Mazamitla looks to tourism
The rustic mountain pueblo Mazamitla revealed a detailed plan this week with the ultimate aim of attracting tourist dollars. The town’s civic improvement group met with Jalisco Governor Orozco Romero to propose an upgrade to the highway leading into the town. As a result of recent storms the highway to Mazamitla has become impassable.
Northern visitors top tourists
Ninety-two percent of Mexico’s annual 1.2-billion-dollar tourist income is generated by U.S. and Canadian visitors, said Guillermo Martinez Guitron of the Mexican Convention Office.
Mayor calls for federal aid
With an annual population growth of 100,000 people per year, Guadalajara urgently needs more economic and financial assistance from the federal government, said Mayor Juan Delgado Navarro. .
Fish disappearing from Lake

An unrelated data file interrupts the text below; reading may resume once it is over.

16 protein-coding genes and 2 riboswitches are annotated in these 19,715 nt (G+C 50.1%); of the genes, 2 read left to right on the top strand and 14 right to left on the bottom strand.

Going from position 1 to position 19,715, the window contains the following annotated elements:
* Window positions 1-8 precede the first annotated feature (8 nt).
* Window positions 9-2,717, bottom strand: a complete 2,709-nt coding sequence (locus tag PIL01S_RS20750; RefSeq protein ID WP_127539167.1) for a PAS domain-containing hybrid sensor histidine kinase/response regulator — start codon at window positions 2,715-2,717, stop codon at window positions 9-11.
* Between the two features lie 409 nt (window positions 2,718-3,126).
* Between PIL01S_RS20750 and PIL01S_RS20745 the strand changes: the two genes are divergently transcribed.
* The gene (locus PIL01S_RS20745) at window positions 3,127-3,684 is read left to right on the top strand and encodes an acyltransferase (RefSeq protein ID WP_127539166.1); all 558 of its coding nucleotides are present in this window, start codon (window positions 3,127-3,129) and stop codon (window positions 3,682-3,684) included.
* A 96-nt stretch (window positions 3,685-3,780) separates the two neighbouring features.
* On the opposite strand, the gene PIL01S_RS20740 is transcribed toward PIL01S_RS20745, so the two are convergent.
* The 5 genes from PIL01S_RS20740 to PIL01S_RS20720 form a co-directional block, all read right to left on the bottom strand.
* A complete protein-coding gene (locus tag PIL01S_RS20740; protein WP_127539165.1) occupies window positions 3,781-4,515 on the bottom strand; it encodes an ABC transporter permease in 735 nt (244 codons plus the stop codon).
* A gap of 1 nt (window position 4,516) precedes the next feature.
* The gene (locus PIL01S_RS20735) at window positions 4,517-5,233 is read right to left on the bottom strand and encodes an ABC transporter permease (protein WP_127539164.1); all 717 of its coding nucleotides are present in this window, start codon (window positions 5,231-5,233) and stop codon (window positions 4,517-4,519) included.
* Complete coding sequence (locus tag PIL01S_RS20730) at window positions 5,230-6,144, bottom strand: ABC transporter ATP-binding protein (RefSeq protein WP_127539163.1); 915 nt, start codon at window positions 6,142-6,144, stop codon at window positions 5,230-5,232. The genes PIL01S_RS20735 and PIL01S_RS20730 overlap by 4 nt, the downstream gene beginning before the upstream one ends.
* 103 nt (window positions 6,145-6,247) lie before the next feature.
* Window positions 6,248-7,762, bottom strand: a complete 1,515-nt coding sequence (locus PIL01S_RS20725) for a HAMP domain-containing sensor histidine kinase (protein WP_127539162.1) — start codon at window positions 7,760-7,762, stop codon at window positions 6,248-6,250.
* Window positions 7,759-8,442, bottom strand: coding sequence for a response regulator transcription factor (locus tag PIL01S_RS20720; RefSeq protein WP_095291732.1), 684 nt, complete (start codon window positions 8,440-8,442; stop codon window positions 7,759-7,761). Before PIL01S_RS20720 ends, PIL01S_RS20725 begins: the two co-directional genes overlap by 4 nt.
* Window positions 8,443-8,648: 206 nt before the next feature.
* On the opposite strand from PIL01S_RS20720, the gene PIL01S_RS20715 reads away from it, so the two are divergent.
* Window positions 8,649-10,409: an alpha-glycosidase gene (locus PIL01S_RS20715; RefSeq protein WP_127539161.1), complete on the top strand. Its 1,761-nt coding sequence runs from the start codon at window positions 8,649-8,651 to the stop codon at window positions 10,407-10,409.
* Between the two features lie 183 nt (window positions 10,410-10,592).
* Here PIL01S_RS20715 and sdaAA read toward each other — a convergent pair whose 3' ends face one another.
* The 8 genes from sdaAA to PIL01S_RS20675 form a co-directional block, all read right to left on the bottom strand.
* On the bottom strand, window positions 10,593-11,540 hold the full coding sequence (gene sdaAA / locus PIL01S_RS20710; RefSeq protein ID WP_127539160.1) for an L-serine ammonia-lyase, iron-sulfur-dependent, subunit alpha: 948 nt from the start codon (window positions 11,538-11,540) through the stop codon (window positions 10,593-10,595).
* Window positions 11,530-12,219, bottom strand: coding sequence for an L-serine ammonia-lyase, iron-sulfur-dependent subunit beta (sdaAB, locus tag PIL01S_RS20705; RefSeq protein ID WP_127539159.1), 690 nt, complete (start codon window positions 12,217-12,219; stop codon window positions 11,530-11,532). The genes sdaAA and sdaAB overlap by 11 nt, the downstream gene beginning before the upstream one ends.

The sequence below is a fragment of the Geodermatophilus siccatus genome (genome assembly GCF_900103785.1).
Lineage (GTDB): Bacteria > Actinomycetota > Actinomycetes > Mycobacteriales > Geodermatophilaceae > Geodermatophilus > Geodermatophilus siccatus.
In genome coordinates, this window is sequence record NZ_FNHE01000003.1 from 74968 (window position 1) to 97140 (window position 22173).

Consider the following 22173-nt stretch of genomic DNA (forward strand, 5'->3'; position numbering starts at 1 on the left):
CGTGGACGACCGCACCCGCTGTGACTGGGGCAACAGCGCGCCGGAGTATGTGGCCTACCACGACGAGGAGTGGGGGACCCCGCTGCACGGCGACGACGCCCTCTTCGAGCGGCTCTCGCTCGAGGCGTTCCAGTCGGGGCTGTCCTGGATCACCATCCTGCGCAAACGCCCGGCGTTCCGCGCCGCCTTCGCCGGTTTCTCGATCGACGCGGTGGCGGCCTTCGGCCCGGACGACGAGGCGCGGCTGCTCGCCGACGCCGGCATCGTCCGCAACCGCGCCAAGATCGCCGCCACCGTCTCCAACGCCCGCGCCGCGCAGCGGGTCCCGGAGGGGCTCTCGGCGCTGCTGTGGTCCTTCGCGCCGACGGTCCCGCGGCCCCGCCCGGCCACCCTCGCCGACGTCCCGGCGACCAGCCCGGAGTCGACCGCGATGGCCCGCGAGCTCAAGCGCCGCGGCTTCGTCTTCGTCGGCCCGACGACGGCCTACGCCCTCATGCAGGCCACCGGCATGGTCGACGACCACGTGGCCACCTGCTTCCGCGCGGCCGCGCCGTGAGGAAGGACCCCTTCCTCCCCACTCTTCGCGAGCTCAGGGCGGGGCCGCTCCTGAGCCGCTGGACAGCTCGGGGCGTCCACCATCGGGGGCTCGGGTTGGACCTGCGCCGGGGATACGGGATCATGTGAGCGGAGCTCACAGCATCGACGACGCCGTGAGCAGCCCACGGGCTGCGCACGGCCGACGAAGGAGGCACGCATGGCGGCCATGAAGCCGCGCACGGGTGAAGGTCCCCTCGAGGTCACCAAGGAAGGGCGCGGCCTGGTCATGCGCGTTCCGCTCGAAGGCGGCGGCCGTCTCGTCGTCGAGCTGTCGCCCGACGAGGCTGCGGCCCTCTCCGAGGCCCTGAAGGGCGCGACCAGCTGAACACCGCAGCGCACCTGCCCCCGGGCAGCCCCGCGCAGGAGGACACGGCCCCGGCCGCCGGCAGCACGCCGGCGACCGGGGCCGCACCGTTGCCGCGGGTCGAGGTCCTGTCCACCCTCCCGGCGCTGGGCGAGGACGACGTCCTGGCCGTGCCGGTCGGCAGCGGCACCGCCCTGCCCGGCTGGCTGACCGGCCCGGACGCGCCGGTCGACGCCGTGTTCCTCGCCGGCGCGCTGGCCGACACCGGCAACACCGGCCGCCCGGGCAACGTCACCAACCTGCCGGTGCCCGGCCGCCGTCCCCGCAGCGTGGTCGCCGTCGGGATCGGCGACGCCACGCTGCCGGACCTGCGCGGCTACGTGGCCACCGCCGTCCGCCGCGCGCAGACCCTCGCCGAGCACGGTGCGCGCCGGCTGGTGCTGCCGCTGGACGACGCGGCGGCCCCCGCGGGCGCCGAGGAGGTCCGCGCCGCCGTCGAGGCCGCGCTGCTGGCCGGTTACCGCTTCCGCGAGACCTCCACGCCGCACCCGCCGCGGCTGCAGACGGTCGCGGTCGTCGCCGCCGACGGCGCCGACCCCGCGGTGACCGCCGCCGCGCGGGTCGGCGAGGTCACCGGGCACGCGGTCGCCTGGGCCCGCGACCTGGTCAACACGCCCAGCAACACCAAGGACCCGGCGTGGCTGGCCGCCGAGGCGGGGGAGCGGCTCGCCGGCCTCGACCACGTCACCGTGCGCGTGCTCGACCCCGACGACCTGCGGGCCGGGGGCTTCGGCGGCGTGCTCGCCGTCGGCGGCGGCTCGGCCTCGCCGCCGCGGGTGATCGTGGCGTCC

Lake Chapala’s rich fish population has been reduced by 70 percent, with a strong possibility that the remaining 30 percent will disappear if existing contamination levels are not reduced.
Tragic flooding kills ten
Flooding has killed at least 10, injured 400 and destroyed 70 houses near the town of Tequila. Downpours caused the Arroyo de la Virgen river to jump its banks and become a two-meter wall of water, submerging almost everything in its path. The previous day Puerto Vallarta was buffeted by its worst storm in five years as landslides blanketed six kilometers of the coastal highway with mud and rocks burying some of the cars in the parking lot of the Camino Real Hotel.
Drunk traffic cop hits 3 pedestrians
A drunken Guadalajara traffic officer reportedly in a hurry to get home, shower and then report to work, swerved off the road and ran over three pedestrians on Avenida Artesanas in the northeast sector of the city. He was arrested and charged with drunk driving and attempted manslaughter.
Artists livid over mural destruction